How can studying astronauts help scientists learn more about osteoporosis?
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Osteoporosis, a disease that afflicts bone structure, leaving them weakened and sometimes deformed, is a serious problem for many people, especially women who have undergone hormonal changes as part of the natural aging process. Researchers with the National Space Biomedical Research Institute and from other medical research facilities have long used the unique and particularly demanding environment of space to improve their knowledge of osteoporosis and to develop better ways of preventing and treating it. The reason astronauts are so useful as human “guinea pigs” is because of the serious gravitational differences between the surface of the Earth and the vast expanses beyond Earth’s atmosphere. The sense of weightlessness that accompanies space travel has been determined through the study of astronauts upon their return to Earth to have a deleterious effect on bone density, with longer periods in lower gravity environments presenting ever-greater challenges for maintaining bone strength. In other words, the longer one is orbiting the Earth, the more cognizant he or she must be of the diminishing effect weightlessness is having on his or her body, especially bone and muscle strength. This is why astronauts spending long periods of time in space must exercise on treadmills, to maintain muscle and bone strength.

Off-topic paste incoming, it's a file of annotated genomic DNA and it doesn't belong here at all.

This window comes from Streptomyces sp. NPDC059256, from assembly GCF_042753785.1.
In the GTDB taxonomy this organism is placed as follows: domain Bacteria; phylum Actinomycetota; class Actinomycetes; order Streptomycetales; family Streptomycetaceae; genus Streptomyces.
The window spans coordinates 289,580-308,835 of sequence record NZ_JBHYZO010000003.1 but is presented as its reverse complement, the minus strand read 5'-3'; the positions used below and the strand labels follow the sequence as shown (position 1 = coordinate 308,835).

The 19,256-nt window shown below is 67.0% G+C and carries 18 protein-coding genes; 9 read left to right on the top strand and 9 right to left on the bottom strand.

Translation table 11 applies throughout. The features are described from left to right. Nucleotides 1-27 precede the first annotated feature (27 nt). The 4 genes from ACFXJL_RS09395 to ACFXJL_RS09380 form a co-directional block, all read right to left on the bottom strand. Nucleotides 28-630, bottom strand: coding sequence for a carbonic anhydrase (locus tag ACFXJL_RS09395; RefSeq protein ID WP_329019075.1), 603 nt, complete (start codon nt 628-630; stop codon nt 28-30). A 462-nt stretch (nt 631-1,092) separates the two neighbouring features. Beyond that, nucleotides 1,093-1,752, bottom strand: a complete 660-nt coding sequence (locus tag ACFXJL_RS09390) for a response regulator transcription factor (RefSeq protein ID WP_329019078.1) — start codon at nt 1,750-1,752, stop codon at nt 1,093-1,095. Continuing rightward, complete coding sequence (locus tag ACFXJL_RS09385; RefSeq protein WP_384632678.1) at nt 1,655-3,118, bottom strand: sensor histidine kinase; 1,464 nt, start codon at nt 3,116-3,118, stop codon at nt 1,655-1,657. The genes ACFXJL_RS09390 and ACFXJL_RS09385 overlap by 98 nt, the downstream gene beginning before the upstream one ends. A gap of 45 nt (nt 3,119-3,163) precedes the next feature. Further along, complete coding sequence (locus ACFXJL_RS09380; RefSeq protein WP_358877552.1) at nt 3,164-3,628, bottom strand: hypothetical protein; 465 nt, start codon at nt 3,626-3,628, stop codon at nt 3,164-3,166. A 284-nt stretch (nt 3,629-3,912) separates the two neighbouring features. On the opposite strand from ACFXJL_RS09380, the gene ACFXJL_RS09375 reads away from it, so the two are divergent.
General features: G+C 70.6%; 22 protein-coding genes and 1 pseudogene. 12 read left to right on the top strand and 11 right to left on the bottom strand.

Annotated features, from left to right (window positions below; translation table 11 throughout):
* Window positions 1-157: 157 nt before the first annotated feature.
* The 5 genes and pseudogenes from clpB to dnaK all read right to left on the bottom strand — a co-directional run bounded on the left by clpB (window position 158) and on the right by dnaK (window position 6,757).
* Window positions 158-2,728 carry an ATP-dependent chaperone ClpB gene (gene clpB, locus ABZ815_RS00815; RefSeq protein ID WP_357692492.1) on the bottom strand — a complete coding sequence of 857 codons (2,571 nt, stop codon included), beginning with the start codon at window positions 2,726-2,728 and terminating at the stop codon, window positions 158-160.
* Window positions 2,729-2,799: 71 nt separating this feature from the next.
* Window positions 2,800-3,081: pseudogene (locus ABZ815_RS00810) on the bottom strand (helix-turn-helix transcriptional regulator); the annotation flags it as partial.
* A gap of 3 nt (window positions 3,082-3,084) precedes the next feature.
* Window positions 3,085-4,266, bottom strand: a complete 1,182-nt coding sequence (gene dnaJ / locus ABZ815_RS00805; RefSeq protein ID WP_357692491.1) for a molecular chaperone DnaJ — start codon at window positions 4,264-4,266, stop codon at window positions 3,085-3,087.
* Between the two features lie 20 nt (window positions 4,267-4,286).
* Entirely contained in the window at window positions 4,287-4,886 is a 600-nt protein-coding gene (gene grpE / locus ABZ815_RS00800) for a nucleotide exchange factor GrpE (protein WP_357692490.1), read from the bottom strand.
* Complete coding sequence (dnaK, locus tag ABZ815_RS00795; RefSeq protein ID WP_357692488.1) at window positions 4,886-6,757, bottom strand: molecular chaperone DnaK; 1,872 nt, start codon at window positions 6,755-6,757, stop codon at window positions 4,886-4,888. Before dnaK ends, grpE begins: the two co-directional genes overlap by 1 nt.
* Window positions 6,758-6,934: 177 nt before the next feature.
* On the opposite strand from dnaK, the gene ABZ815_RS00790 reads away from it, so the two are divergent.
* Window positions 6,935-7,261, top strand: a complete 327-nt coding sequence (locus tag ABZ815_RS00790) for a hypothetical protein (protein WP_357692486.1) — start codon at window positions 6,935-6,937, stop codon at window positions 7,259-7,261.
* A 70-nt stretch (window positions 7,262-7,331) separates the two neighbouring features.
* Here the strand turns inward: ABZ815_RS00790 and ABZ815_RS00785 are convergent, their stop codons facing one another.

Space travel speeds up the aging process because of the effects of greatly diminished gravitational forces on bone cells. Studying the effects of gravitational perturbations on astronauts is an invaluable method for better understanding osteoporosis and for developing ways to treat it.
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